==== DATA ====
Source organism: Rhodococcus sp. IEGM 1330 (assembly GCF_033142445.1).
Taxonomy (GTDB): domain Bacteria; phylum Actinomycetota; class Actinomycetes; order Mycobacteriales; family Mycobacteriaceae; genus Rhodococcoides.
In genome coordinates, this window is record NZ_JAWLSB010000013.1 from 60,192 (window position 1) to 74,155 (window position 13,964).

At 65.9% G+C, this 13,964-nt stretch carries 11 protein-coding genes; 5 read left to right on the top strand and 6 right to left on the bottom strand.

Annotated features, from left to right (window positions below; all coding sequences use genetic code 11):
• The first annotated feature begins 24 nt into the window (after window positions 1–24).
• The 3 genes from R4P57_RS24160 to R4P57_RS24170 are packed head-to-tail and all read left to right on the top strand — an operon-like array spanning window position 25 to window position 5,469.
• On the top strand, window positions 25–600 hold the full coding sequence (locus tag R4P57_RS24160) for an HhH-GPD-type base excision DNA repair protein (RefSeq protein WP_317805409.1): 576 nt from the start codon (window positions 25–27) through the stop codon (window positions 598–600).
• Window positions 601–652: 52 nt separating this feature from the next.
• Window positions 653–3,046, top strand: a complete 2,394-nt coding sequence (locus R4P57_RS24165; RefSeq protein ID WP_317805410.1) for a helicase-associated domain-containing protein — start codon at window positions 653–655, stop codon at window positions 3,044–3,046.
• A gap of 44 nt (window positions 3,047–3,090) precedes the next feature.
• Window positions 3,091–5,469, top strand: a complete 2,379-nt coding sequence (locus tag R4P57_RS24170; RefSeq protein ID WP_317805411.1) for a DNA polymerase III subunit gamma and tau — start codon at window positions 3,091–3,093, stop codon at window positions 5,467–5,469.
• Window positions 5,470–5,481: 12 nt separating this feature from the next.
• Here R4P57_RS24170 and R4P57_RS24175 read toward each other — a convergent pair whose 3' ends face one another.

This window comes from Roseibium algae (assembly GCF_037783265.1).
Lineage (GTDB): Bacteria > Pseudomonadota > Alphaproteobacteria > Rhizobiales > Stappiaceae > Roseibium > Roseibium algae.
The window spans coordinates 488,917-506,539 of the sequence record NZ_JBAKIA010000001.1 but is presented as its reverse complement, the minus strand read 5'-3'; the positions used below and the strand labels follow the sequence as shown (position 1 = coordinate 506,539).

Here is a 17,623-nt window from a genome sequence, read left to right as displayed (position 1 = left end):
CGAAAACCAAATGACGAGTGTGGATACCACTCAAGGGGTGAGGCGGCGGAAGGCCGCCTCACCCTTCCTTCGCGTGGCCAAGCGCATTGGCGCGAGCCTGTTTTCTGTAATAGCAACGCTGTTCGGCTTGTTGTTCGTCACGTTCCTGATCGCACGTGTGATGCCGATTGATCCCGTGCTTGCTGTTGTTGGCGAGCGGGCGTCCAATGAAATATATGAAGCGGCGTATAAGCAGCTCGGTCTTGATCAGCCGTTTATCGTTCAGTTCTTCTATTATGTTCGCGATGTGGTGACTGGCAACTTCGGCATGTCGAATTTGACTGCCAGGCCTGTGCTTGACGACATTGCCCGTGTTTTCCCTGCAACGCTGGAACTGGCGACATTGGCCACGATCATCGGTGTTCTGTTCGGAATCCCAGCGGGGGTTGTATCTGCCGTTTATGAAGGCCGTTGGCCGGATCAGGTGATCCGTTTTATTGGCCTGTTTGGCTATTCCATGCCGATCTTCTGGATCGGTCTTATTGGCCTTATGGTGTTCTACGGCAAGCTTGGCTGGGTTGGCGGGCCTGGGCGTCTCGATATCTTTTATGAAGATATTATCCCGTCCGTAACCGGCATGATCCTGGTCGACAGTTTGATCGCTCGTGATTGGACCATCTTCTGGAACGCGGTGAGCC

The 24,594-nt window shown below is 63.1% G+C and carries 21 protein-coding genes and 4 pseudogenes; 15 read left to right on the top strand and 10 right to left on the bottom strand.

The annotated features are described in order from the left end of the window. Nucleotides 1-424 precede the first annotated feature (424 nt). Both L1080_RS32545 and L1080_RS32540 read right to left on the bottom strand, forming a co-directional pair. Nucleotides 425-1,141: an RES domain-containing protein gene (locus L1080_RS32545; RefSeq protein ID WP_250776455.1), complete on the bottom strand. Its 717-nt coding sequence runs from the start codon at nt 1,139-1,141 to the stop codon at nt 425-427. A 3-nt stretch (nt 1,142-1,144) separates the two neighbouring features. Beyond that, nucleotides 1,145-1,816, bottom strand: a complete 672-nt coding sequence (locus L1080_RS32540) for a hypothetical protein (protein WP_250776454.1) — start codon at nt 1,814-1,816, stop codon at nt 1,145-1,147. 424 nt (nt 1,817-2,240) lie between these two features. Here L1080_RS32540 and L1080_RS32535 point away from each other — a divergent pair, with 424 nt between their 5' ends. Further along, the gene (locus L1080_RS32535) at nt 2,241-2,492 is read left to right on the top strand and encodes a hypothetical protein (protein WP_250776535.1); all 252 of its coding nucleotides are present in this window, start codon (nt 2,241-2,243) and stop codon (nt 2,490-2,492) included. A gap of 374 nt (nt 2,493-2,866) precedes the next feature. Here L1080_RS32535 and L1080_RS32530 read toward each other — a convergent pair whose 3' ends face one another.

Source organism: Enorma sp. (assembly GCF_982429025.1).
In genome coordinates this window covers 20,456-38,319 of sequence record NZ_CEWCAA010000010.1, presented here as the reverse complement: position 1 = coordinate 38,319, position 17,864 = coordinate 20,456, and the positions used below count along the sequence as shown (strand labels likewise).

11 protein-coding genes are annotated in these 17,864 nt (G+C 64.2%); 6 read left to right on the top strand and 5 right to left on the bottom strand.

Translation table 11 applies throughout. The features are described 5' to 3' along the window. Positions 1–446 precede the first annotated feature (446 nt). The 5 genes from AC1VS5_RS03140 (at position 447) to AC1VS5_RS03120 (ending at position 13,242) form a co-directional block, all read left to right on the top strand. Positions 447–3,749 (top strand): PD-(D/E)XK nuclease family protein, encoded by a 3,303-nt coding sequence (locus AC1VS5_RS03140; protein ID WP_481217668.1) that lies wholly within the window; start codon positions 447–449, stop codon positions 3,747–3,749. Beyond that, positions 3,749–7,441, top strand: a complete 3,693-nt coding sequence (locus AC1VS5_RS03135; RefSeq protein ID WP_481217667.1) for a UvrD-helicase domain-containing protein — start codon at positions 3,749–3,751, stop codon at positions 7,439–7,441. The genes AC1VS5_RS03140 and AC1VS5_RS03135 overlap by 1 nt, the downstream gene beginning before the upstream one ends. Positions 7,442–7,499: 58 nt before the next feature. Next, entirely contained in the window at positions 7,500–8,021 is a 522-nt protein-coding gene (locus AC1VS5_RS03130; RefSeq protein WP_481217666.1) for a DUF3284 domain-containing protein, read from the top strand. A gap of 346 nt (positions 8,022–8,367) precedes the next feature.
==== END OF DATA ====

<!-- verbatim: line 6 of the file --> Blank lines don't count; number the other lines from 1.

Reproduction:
• The first annotated feature begins 24 nt into the window (after window positions 1–24).